Dr. Maria Montessori, engineer, physician, and educator, developed a new way of teaching young children by observing their behaviors, at the early part of the 20th century. Through much trial and error and continuous and meticulous observations, she developed materials and a sequence of lessons in order to help students develop the whole child physically, cognitively, socially, emotionally and spiritually. Montessori teachers know they cannot only teach to one of these components, as they are all interdependent.
The methodology is based on a deep respect for the child who in turn, shows respect for himself, others, and his environment. We honor where the child is and help them get to the next step. We form bonds first with the children by smiling, inviting and encouraging. Once the environment of trust and respect is established the student earns greater freedom.
Freedom comes with responsibility. Students in an authentic Montessori classroom are given the independence to choose their own work, and are allowed to practice for as long as they like. However, there are inherently certain limits in the classroom.
- The materials must be treated with care and respect.
- The student must return any materials to complete the work to their proper place before completely putting it way so it can be ready for the next person.
For example, if the student wishes to paint, the easel must be available or he may need to wait. When it is ready, he puts on his apron, gathers the paper, paint and brush, obtains a cup of water for rinsing his brush and sets out to paint. When finished with the activity, he will wash the brush and cup of water and he will place his art in the proper place to dry. He will clean up any paint drippings or spills and finally, return his apron to be cleaned and put in its proper place.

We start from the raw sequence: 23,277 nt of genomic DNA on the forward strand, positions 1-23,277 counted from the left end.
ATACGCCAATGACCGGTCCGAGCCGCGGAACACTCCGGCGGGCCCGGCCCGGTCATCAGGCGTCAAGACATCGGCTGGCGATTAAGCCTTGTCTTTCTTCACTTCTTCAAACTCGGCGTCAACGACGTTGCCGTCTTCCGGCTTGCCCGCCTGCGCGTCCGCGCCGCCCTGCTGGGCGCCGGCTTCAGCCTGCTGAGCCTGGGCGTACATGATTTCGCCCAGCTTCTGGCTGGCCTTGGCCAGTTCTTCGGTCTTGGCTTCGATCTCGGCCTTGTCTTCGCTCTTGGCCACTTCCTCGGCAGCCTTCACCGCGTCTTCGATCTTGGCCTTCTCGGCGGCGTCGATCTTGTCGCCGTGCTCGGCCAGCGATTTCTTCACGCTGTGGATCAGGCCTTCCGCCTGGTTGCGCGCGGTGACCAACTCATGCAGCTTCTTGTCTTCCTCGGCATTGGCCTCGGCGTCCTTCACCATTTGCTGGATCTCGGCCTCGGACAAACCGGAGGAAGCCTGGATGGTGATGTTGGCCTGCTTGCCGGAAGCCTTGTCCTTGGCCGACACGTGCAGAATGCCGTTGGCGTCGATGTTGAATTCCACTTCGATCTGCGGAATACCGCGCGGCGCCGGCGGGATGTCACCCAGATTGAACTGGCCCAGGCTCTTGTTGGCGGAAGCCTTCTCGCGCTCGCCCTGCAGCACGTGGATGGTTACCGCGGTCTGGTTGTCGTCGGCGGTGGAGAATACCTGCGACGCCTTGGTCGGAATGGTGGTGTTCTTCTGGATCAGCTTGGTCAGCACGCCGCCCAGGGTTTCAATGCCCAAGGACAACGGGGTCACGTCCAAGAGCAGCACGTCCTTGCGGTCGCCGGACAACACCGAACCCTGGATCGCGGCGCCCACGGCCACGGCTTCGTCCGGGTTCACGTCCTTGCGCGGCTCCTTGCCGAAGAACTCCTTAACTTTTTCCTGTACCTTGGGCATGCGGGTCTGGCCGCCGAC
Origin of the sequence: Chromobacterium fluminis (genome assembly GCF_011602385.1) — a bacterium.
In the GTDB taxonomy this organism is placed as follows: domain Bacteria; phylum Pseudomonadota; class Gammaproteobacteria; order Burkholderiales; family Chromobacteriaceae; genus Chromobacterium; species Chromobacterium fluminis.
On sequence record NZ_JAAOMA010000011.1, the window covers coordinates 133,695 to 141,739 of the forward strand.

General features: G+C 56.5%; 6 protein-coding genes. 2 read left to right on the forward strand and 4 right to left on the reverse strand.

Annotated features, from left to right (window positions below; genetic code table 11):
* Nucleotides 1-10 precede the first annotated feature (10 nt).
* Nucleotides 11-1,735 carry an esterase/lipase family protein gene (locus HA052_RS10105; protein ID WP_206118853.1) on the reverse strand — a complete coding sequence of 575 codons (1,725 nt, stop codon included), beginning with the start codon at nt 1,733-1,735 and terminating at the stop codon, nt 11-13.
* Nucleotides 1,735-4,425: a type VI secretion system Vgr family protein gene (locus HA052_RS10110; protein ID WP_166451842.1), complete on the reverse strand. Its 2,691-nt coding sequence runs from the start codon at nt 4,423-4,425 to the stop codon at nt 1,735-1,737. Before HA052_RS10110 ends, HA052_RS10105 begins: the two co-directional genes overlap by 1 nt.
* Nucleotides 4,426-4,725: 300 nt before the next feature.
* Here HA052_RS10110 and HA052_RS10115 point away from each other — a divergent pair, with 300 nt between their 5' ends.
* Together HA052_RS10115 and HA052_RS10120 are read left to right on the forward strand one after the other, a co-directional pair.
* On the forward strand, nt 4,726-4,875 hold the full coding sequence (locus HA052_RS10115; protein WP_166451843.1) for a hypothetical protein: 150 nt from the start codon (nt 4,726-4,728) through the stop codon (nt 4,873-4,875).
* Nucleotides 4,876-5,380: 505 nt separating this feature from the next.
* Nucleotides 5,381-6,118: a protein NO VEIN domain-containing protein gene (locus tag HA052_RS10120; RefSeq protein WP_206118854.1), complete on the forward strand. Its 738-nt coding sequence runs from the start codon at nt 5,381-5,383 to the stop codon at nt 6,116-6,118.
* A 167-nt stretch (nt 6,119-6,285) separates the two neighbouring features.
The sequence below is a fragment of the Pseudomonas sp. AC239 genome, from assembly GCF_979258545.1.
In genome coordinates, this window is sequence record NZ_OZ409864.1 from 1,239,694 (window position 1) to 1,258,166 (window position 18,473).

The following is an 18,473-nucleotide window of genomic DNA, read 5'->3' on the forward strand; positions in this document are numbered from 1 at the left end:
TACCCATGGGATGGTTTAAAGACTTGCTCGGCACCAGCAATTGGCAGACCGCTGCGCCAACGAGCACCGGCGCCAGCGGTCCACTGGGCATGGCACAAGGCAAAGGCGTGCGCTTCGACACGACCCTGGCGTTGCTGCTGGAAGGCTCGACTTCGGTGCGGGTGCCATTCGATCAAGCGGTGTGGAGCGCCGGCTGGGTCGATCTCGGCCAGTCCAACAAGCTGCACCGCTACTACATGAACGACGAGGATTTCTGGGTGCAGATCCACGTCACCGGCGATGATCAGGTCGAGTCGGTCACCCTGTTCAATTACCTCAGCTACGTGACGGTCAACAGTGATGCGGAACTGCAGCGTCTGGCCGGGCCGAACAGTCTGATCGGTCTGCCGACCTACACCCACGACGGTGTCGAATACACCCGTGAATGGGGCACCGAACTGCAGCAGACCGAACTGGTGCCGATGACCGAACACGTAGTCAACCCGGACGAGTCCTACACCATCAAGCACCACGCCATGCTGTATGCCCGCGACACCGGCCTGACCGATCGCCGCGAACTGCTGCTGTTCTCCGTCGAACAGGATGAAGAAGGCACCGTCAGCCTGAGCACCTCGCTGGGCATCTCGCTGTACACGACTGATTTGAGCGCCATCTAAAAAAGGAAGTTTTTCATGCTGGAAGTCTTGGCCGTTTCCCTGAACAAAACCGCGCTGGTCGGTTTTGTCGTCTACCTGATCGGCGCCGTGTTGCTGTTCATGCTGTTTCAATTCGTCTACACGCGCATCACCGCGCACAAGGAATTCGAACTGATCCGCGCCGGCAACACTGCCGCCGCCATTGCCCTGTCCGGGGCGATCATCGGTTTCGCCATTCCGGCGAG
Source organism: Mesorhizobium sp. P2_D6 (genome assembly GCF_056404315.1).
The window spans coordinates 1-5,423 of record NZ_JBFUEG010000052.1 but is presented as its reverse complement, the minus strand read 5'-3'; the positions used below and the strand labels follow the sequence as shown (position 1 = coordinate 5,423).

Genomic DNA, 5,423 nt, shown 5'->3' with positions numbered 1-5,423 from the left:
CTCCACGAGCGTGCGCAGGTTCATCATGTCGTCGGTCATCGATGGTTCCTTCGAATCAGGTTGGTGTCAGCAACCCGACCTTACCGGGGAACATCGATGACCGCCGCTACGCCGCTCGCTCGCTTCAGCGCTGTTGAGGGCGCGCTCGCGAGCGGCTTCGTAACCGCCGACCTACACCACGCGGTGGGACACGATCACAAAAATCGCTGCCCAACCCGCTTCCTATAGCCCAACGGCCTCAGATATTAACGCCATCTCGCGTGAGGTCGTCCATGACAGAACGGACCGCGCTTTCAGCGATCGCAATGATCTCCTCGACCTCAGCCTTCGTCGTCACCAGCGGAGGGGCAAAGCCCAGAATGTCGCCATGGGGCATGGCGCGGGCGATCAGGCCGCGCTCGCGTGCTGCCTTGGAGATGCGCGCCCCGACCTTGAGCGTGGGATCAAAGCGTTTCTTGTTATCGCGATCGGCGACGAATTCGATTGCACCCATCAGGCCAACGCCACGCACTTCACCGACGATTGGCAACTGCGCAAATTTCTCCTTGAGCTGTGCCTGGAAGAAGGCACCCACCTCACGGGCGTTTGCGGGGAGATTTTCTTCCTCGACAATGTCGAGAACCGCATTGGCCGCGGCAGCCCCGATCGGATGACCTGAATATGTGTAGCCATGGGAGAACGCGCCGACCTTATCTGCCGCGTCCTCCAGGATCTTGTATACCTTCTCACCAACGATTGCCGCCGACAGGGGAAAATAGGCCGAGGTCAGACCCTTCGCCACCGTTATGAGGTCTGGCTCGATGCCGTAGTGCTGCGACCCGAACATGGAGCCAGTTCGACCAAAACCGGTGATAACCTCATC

Montessori classrooms are multi-age usually spanning 3 years. Not only is the classroom multi-age, but the student spends 3 years in the same classroom with the same teacher. The benefits for this are:
The combination of all these aspects results in enhancing the child’s natural love of learning. Current research shows that children learn more when they are given choices regarding their own education. In addition, by consistently asking the students open-ended questions, we develop their critical thinking skills and offer them guidance which fosters a love of learning within the child.
There are over 5000 Montessori schools in North America. This number continues to increase in both the private and public sectors. Research continues to grow in support of this pedagogy.